One of my favourite utilities is the Deploy MDX Script function. This takes the calculation script for an SSAS cube (named sets, calculated measures, scope logic, etc.) and deploys it in isolation without having to redeploy and rebuild the entire cube. This is a life saver when trying to write and test complex MDX calculations, and has saved me days if not weeks of waiting around.

The Deploy MDX Script button works perfectly when deploying updated script to the development environment, but what if you want to deploy the same script changes to a testing or live environment? Is there a way of scripting the change without redeploying the entire cube?

Yes there is, by using the following xmla script. Just change the DatabaseID and CubeID elements of the Object element to point to your Analysis Services database and cube, and paste your MDX calculation script in between the <Text> and </Text> tags. Run the script in SQL Server Management Studio and it should update the cube with the new script.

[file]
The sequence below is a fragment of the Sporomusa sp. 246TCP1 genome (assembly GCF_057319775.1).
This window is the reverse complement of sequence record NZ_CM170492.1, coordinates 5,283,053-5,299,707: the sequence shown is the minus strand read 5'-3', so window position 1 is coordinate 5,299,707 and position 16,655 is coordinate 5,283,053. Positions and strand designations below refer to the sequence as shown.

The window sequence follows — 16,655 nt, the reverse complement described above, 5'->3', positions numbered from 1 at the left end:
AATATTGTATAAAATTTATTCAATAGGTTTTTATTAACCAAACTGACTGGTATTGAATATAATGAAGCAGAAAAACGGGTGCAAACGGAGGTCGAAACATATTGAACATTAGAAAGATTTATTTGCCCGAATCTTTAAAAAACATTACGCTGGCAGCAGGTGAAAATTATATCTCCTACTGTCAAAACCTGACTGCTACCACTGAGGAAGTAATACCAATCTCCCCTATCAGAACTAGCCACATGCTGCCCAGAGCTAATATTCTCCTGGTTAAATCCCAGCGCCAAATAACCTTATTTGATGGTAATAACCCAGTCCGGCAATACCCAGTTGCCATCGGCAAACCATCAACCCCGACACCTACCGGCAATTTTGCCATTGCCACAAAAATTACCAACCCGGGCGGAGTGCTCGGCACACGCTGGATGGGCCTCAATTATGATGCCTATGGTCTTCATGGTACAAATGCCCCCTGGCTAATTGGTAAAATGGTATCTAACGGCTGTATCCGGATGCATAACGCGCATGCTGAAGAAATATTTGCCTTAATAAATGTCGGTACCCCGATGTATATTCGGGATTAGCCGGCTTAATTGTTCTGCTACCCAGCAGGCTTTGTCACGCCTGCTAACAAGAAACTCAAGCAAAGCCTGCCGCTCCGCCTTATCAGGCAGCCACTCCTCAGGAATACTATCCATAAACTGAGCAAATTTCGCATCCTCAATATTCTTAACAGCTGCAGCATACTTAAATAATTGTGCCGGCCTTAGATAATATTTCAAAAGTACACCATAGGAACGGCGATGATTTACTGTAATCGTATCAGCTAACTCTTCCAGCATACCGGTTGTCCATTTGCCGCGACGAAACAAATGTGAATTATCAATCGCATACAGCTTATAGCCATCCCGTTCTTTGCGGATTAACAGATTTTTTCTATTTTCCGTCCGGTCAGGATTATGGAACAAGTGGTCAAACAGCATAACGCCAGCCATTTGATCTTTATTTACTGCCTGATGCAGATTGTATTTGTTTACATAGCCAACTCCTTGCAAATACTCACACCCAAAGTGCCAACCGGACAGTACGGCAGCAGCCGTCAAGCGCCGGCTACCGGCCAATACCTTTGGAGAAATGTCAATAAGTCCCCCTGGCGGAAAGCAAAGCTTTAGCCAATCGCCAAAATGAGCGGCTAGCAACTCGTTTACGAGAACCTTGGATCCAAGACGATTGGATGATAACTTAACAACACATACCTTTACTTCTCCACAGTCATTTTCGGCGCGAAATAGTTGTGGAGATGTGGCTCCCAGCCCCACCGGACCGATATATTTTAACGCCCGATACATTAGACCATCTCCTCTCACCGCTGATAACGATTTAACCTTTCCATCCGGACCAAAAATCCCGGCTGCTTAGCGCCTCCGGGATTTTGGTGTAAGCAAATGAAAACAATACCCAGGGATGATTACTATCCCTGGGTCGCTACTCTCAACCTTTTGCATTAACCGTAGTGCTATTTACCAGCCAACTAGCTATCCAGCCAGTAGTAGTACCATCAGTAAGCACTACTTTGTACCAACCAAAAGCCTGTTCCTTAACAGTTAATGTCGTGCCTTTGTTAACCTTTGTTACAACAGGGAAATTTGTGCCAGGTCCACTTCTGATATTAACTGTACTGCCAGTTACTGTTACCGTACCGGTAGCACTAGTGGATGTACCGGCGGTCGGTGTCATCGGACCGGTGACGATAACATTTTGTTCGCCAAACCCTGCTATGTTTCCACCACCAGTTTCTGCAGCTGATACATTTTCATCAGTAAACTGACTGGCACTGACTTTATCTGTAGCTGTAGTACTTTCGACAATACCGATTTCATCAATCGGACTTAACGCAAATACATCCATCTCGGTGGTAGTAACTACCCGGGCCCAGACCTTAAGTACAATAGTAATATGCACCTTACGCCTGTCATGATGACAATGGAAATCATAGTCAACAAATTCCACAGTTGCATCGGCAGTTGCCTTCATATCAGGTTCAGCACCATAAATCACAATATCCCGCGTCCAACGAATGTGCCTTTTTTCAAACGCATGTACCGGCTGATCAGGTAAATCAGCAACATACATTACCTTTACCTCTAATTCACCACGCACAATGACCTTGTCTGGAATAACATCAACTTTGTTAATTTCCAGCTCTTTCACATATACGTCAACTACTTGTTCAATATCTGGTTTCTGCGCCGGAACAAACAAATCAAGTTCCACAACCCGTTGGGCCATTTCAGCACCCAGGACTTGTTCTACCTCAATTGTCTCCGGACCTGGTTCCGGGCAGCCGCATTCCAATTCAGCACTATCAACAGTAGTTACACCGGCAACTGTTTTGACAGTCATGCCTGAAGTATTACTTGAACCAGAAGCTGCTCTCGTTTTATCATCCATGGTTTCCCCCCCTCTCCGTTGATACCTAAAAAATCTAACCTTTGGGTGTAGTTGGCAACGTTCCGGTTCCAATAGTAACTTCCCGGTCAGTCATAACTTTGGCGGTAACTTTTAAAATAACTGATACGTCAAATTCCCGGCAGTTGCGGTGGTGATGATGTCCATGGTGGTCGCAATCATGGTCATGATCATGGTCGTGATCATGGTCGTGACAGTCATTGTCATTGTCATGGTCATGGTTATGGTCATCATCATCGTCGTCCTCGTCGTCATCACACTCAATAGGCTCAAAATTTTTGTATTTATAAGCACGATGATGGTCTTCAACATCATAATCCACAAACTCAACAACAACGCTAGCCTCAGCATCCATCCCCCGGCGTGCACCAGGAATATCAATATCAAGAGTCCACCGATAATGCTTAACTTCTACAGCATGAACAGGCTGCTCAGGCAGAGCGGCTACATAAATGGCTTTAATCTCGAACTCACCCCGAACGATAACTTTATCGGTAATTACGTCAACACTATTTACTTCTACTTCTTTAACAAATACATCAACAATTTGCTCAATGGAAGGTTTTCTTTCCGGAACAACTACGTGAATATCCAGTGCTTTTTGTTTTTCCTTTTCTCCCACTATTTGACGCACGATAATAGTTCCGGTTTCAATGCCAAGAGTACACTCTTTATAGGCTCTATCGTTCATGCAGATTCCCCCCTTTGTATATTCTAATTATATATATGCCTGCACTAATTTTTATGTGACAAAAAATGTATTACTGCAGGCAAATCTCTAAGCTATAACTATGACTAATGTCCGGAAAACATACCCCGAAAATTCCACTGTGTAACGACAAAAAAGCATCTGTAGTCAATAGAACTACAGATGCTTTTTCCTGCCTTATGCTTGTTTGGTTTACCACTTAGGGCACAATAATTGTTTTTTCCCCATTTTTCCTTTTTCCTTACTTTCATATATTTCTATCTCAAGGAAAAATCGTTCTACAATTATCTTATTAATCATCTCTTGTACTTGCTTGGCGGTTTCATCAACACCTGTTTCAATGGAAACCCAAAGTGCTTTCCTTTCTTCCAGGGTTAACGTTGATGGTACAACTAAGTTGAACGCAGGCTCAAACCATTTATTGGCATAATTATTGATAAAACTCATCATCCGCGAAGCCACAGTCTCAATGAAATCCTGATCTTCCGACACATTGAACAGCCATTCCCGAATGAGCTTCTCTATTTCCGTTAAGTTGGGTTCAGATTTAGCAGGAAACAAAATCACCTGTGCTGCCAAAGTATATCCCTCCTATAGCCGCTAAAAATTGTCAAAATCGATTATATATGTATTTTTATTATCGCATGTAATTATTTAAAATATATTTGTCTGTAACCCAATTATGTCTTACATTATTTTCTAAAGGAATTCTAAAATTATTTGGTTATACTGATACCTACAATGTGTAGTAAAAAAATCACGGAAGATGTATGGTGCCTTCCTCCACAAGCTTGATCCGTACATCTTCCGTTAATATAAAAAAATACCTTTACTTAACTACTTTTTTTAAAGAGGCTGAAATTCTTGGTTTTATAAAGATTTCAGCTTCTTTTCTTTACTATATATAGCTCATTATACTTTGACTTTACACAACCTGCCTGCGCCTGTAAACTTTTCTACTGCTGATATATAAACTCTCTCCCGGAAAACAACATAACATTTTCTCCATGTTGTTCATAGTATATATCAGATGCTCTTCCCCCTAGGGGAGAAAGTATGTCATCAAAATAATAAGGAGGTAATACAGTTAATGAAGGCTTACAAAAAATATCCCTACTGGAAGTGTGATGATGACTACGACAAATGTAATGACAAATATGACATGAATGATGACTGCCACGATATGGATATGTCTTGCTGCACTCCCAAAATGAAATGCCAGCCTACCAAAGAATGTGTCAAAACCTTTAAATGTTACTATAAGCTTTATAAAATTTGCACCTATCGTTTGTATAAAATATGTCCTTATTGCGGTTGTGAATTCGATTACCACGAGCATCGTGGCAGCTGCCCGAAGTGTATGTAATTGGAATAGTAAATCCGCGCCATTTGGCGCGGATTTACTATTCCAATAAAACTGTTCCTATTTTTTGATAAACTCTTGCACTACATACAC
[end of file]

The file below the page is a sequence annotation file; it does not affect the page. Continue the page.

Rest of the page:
This script works for SQL Server 2008 and SQL Server 2008 R2.

<Alter AllowCreate="true" ObjectExpansion="ExpandFull" xmlns="http://schemas.microsoft.com/analysisservices/2003/engine" xmlns:as="http://schemas.microsoft.com/analysisservices/2003/engine"> <Object> <DatabaseID>YourDatabaseName</DatabaseID> <CubeID>YourCubeName</CubeID> <MdxScriptID>MdxScript</MdxScriptID> </Object> <ObjectDefinition> <MdxScript> <ID>MdxScript</ID> <Name>MdxScript</Name> <Commands xmlns:xsd="http://www.w3.org/2001/XMLSchema" xmlns:xsi="http://www.w3.org/2001/XMLSchema-instance" xmlns:ddl2="http://schemas.microsoft.com/analysisservices/2003/engine/2" xmlns:ddl2_2="http://schemas.microsoft.com/analysisservices/2003/engine/2/2" xmlns:ddl100_100="http://schemas.microsoft.com/analysisservices/2008/engine/100/100" xmlns:dwd="http://schemas.microsoft.com/DataWarehouse/Designer/1.0"> <Command> <Text> /* The CALCULATE command controls the aggregation of leaf cells in the cube. If the CALCULATE command is deleted or modified, the data within the cube is affected. You should edit this command only if you manually specify how the cube is aggregated. */ CALCULATE; ------------------------------------------------ --Paste your MDX Calculations here ------------------------------------------------ </Text> </Command> </Commands> </MdxScript> </ObjectDefinition> </Alter>

And there you have it, you can update your MDX calculated members outside of BIDS without doing a full deploy.

Frog-Blog Out